The furor over the Board of Health's requirement that fast food restaurants post calorie information was stepped up another notch when two chains pulled some of their nutritional information off of their web sites or from their food outlets. As the NY Times reports this morning, at least another six chains may have followed suit, but the paper hesitated to name them because spokesman couldn't be reached.
As we have already remarked this action was predictable since the Board's rule will have some serious business impacts on the fast food industry, impacts that the Board had no interest in exploring when it decided to implement the calorie rule. That being said, it is also important to point out that most of the major chains did not take this same kind of drastic measure even though they might have been tempted to send a message to the meddlesome Department of Health that it has no business, or competency, legislating.
What is especially perverse is the response of Commissioner Frieden to the chains' actions. He wondered whether the restaurants who resisted were "ashamed" of posting. The perversity here is that, Wendy's at least, is still posting extensive nutritional information at store level and is clearly willing to continue to provide all kinds of information to its customers; just not in the rigid and unhelpful way that the Board has required. As Chairman Rivera, the sponsor of the more reasonable alternative, points out, "We should be working with the industry that's already been voluntarily providing information, not working against it."
What is being lost somewhat in the controversy is the question of whether the Board of Health ruling makes any sense from even a health perspective. Certainly the fact that the Board seems to have cribbed the entire proposal from a questionable advocacy group with a historical anti-business bias does little to inspire confidence that the proposal has been properly vetted.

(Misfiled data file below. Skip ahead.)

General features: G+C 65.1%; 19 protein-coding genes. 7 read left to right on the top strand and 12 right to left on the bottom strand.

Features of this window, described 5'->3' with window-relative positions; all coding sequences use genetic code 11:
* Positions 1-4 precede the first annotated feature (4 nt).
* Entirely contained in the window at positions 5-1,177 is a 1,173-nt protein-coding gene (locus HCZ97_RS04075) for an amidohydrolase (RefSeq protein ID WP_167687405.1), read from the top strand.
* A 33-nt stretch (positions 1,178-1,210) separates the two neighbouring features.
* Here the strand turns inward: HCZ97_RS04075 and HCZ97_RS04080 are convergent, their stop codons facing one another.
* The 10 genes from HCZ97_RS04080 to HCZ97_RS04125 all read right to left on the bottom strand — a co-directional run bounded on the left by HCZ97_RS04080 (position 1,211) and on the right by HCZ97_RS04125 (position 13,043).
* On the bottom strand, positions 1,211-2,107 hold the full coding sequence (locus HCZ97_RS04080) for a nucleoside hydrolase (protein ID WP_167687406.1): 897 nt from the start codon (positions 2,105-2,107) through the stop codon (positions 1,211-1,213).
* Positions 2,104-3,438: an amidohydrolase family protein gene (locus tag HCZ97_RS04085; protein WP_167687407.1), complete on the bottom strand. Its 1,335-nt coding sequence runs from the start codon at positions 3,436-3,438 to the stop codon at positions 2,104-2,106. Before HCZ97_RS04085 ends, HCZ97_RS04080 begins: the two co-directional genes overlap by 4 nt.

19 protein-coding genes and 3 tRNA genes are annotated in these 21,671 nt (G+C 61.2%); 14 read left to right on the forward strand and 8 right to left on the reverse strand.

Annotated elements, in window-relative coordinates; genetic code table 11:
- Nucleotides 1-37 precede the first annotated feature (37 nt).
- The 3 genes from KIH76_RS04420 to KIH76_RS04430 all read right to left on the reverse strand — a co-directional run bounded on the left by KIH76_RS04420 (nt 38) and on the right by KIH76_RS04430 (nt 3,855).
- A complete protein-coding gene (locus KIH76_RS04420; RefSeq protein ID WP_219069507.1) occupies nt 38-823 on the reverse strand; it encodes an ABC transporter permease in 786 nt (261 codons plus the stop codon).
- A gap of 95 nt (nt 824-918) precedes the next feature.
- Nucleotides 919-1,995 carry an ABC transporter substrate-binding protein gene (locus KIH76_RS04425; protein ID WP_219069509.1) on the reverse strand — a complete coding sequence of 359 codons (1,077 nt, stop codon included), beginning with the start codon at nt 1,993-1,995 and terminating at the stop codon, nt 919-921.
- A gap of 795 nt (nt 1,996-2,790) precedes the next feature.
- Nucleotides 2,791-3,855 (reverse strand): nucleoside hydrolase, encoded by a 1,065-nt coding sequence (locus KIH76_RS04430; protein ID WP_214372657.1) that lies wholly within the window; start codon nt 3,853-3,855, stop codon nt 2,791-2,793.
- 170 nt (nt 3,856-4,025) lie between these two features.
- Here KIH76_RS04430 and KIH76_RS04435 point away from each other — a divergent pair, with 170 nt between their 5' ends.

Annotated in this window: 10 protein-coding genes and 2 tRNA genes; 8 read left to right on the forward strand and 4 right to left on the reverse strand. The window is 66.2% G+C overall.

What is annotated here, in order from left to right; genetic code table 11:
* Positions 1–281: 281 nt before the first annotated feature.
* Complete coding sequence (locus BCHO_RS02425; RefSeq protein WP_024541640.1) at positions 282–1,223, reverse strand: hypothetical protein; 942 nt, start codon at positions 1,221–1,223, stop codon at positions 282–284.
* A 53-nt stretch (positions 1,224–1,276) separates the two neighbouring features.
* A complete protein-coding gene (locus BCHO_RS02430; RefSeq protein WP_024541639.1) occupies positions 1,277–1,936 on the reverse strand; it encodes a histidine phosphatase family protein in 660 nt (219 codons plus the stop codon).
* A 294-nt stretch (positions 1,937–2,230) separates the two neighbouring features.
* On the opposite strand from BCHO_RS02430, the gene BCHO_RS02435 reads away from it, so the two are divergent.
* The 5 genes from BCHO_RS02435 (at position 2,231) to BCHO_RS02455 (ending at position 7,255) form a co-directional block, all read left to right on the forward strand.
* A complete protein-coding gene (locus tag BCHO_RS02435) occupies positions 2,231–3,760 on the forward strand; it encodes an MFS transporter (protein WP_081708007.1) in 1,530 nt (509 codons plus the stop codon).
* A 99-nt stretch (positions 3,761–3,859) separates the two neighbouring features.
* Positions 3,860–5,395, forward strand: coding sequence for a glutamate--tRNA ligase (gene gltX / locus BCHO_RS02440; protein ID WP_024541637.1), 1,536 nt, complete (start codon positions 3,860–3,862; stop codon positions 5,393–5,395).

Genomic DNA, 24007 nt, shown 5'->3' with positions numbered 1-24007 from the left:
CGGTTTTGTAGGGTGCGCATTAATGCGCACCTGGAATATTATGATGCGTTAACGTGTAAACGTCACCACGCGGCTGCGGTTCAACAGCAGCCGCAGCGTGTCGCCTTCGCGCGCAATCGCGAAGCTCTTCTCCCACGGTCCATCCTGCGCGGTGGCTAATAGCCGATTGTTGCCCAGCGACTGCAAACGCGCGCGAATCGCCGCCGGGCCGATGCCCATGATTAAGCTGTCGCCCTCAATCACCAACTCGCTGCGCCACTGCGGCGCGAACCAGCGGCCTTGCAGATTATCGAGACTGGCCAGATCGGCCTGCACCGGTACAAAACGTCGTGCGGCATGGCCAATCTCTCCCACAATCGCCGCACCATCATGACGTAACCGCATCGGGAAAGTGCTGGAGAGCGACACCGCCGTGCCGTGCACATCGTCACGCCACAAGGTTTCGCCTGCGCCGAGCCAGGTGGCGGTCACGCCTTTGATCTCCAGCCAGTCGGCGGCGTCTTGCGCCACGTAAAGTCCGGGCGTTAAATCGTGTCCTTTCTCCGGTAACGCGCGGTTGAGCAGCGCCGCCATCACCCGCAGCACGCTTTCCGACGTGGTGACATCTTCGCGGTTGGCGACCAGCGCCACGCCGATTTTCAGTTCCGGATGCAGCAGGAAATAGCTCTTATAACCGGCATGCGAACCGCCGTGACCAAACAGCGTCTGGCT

This group, the self-described Center for Science in the Public Interest, has long targeted the fast food industry and certainly has little care that the industry employs tens of thousands of workers in this city, or that their pet proposal may increase the cost of doing business here. The group's nutrition director told the NY Sun that this calorie posting plan, a plan with no consensual support in the research literature is "one of the strongest obesity prevention policies passed in any city or state."
My God, we don't even have good data to show that packaged food labeling, in place for over a decade, has any positive impact on obesity-an observation given heightened salience since the obesity epidemic in this country is basically coterminous with the period in which that labeling requirement was put into effect. This doesn't stop the fat heads at CSPI, however, since their goal is to cripple the fast food industry with regulations first, and lawsuits second. The City Council should know better and resist this mesasure by supporting the Rivera bill.